Note: This is an archived Handbook entry from 2016.
|Dates & Locations:|| |
This subject has the following teaching availabilities in 2016:Semester 2, Parkville - Taught on campus.
Timetable can be viewed here. For information about these dates, click here.
|Time Commitment:||Contact Hours: 24 hours (6 hours x 4 days) |
Total Time Commitment:
Must be enrolled in the Master of Journalism program.
|Recommended Background Knowledge:||
Those students without industry experience are advised to complete JOUR90001 Researching and Writing Stories before attempting this unit
|Non Allowed Subjects:||None|
|Core Participation Requirements:||
For the purposes of considering request for Reasonable Adjustments under the Disability Standards for Education (Cwth 2005), and Student Support and Engagement Policy, academic requirements for this subject are articulated in the Subject Overview, Learning Outcomes, Assessment and Generic Skills sections of this entry.
It is University policy to take all reasonable steps to minimise the impact of disability upon academic study, and reasonable adjustments will be made to enhance a student's participation in the University's programs. Students who feel their disability may impact on meeting the requirements of this subject are encouraged to discuss this matter with a Faculty Student Adviser and Student Equity and Disability Support: http://services.unimelb.edu.au/disability
CoordinatorDr Timothy Dunlop
The unit will equip students for navigating their careers in a world of changing business models. . It also considers how journalists create a personal brand in a fracturing media landscape and how they develop an entrepreneurial spirit, which is both a mindset and a problem-solving skill set.The subject will focuses on web based publication and small and medium sized journalism enterprises, and the particular skill combination needed to make a commercial success of online journalism outlets, including those serving niche audiences. Students will explore the ways in which social media, including blogs, Twitter, Facebook and FourSquare, are being used to both gather information for journalistic work, and to publicise that work and gather an audience around it. As well as engaging in practical exercises, students will also be introduced to theoretical understandings of the public space, and the ways in which these are being altered by social media. Key examples of journalistic use of social media will be examined. The unit will also examine the managing of money, audiences and people. in small to medium news media enterprises.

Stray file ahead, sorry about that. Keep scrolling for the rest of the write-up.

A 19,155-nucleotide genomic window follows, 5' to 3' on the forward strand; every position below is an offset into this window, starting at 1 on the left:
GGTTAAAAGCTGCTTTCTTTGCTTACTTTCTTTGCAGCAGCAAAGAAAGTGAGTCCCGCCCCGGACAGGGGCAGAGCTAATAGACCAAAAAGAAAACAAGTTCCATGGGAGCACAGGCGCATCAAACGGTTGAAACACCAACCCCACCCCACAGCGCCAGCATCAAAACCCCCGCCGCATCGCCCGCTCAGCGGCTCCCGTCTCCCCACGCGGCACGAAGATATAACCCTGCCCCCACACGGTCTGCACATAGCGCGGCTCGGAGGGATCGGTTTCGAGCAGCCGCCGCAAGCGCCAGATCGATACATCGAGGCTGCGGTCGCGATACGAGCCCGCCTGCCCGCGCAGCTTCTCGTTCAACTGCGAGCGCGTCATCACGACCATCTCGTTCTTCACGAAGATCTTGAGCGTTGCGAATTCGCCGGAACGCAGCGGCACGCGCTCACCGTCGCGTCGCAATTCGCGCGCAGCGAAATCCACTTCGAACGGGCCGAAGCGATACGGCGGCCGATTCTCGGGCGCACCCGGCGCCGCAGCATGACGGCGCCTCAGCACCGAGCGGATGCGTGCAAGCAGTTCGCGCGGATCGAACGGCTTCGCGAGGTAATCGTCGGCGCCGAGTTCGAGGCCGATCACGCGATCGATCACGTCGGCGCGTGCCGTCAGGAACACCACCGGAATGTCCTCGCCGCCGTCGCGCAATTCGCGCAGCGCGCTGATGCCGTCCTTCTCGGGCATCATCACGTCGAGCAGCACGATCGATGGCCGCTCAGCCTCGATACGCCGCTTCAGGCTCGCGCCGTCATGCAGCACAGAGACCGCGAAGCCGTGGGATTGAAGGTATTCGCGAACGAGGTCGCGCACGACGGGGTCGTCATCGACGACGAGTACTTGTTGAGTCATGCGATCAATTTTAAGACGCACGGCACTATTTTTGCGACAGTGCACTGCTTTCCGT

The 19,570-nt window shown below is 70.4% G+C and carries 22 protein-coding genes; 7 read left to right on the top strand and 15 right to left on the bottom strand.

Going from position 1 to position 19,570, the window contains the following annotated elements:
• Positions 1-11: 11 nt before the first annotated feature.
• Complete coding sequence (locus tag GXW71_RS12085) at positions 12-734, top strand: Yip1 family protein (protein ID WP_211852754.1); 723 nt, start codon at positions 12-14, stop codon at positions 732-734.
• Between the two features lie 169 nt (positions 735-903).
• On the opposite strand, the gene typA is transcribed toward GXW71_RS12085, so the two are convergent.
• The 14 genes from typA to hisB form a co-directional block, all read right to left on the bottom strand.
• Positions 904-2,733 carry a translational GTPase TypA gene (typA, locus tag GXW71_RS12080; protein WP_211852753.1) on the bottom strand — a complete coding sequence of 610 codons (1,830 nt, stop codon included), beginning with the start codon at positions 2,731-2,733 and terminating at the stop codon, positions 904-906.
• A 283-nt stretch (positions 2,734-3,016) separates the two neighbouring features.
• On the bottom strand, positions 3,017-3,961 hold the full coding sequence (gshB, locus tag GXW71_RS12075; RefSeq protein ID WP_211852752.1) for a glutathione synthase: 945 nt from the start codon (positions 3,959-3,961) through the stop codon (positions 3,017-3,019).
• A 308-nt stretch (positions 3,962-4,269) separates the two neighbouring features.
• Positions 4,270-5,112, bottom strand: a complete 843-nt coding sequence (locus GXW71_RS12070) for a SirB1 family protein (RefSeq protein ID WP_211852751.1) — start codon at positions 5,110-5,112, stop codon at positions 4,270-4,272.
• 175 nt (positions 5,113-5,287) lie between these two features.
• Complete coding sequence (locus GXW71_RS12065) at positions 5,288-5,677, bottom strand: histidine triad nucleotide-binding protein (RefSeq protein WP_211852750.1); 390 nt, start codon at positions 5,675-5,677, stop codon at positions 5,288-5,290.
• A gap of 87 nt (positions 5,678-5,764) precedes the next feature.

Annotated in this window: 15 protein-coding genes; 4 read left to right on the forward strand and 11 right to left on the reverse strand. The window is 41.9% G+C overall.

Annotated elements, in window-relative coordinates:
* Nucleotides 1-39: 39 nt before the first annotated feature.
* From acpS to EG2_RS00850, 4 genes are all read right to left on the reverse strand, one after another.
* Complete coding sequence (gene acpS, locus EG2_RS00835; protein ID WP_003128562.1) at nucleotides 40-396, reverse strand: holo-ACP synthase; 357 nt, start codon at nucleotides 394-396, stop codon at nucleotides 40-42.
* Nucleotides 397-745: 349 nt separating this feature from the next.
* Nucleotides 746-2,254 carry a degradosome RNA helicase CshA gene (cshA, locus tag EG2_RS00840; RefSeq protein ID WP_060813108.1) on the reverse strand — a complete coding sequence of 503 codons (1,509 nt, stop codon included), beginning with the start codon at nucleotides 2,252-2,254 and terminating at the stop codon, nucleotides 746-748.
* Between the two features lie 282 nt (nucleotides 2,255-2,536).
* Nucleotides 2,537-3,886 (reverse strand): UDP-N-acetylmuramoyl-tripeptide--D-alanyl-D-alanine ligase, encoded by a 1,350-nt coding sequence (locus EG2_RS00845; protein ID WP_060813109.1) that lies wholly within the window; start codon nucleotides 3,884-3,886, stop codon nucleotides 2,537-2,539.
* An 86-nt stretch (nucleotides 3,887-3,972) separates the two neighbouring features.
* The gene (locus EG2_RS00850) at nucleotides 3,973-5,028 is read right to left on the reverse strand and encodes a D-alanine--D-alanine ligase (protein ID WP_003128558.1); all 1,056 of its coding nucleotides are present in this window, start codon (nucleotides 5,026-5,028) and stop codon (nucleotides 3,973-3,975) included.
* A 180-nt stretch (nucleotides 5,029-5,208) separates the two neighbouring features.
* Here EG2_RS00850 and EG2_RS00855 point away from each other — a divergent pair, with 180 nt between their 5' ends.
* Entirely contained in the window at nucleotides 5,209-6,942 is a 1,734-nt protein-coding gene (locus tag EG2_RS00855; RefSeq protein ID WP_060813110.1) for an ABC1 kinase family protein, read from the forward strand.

Students who successfully complete this subject should:
•demonstrate an advanced understanding of the managerial and business aspects of news production;
•have a sound grasp of the principles related to managing money, audiences and people;
•demonstrate skills and knowledge related to the exercise of entrepreneurship in journalism, including web based publication and social media.
•demonstrate a high-level of written and oral communication skills and;
•be equipped to develop new and innovative forms of journalism practice
Classroom paper of 1,000 words, due during semester (20%)
A project consisting of text and multimedia elements (equivalent to 4,000 words), due at the end of semester (80%)
Students are required to attend a minimum of 80% of classes in order to pass this subject.
A compiled reader will be made available
|Breadth Options:|| |
This subject is not available as a breadth subject.
|Fees Information:||Subject EFTSL, Level, Discipline & Census Date|
• understand the fundamental principles for making critical and ethical judgments regarding professional journalism practice;
|Links to further information:||http://graduate.arts.unimelb.edu.au/mcp/master-of-journalism.html|
Graduate Diploma in Journalism (Advanced) |
100 Point Master of Journalism |
150 Point Master of Journalism
200 Point Master of Journalism
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